Illinois’ Tax Sunset Laws
Illinois’ Tax Sunsets
In 1994, Illinois adopted what has commonly been referred to as the “automatic sunset laws.” Under these laws, any sales or income tax exemption, deduction, or tax credit enacted after the effective date of the provisions without a reasonable sunset date, and not otherwise exempted, automatically expires after five years. All exemptions, deductions, or credits in existence prior to the sunset laws continue to exist unless separately repealed or modified.
Sometimes the General Assembly extends expiring exemptions, deductions, or credits without much controversy. Other times, the General Assembly is unable to address an expiring provision in a timely matter. For example, the research and development income tax credit expired January 1, 2016. The credit had sunset for 18 months before it was reinstated on July 6, 2017. For those 18 months, taxpayers were unsure about the credit’s future and unable to plan with any certainty when making decisions regarding research and development. This was especially frustrating since extension of the credit seemed to have wide bipartisan support.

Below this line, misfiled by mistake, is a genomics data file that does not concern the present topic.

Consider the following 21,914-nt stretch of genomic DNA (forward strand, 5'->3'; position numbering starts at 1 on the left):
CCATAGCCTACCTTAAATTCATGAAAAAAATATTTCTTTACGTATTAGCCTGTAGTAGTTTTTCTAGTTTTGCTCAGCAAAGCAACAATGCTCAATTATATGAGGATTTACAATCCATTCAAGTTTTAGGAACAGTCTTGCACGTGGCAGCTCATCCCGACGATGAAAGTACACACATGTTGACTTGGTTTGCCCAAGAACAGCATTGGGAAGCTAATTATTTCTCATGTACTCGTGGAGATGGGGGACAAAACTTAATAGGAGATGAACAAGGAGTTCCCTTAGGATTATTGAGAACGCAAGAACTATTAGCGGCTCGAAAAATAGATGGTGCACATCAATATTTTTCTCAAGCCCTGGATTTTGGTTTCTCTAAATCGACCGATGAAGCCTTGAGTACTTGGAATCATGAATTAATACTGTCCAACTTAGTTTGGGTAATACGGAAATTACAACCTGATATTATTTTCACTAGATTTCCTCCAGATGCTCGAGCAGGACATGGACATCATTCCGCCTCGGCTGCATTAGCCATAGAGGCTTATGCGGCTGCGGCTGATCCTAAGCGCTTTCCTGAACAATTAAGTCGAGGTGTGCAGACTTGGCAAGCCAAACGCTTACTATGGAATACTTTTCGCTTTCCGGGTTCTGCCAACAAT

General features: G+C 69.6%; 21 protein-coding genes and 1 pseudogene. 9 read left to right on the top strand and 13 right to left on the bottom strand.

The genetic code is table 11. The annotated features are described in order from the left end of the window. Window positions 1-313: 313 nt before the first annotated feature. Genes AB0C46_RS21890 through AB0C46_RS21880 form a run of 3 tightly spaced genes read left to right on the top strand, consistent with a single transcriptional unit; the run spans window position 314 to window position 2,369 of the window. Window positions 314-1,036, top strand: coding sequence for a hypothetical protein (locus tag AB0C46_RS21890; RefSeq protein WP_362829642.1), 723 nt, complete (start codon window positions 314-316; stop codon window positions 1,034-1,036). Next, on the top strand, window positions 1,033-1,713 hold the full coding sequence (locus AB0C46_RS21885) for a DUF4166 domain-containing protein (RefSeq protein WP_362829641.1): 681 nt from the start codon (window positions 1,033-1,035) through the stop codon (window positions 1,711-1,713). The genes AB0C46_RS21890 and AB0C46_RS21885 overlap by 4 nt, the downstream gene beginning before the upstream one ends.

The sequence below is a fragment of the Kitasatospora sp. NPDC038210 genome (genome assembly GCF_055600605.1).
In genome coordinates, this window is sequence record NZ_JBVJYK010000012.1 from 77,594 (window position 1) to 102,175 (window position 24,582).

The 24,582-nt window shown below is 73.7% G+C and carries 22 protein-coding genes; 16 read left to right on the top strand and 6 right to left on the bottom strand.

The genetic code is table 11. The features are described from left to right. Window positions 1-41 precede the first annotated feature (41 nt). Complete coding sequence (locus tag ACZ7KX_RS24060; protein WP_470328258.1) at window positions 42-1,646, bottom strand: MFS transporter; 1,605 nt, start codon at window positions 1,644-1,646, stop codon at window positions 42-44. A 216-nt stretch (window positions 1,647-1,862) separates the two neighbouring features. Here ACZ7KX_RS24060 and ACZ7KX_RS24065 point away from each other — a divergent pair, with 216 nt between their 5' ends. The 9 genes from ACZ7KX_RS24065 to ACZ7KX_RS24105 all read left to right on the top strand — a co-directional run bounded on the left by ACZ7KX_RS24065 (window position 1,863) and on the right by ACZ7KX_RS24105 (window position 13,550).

Predictability and stability are two tenets of sound tax policy; however, it is necessary for Illinois to review its tax structure from time to time. Illinois should examine and act on expiring provisions well before they are set to expire in order to provide certainty to taxpayers. In addition, sunset dates are not appropriate in all circumstances; wellestablished provisions, particularly those designed to prevent tax pyramiding or accomplish similar tax policy goals, should not be in jeopardy of expiring.